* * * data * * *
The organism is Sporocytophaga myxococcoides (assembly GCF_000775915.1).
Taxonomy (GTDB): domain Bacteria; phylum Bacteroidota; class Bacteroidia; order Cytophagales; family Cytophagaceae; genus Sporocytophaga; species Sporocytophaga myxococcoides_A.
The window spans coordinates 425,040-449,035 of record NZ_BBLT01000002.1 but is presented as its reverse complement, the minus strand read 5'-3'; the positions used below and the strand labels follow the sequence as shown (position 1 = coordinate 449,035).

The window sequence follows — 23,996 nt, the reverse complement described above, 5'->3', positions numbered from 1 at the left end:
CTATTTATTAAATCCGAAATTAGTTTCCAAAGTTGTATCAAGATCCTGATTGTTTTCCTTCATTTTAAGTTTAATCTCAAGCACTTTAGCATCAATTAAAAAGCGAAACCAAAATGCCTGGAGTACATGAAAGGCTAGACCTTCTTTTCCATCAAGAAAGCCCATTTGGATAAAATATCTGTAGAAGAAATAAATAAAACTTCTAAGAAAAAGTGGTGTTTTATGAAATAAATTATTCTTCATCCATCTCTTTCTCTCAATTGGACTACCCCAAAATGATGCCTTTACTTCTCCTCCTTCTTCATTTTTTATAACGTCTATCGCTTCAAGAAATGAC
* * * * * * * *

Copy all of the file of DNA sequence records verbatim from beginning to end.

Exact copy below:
The organism is Sporocytophaga myxococcoides (assembly GCF_000775915.1).
Taxonomy (GTDB): domain Bacteria; phylum Bacteroidota; class Bacteroidia; order Cytophagales; family Cytophagaceae; genus Sporocytophaga; species Sporocytophaga myxococcoides_A.
The window spans coordinates 425,040-449,035 of record NZ_BBLT01000002.1 but is presented as its reverse complement, the minus strand read 5'-3'; the positions used below and the strand labels follow the sequence as shown (position 1 = coordinate 449,035).

The window sequence follows — 23,996 nt, the reverse complement described above, 5'->3', positions numbered from 1 at the left end:
CTATTTATTAAATCCGAAATTAGTTTCCAAAGTTGTATCAAGATCCTGATTGTTTTCCTTCATTTTAAGTTTAATCTCAAGCACTTTAGCATCAATTAAAAAGCGAAACCAAAATGCCTGGAGTACATGAAAGGCTAGACCTTCTTTTCCATCAAGAAAGCCCATTTGGATAAAATATCTGTAGAAGAAATAAATAAAACTTCTAAGAAAAAGTGGTGTTTTATGAAATAAATTATTCTTCATCCATCTCTTTCTCTCAATTGGACTACCCCAAAATGATGCCTTTACTTCTCCTCCTTCTTCATTTTTTATAACGTCTATCGCTTCAAGAAATGAC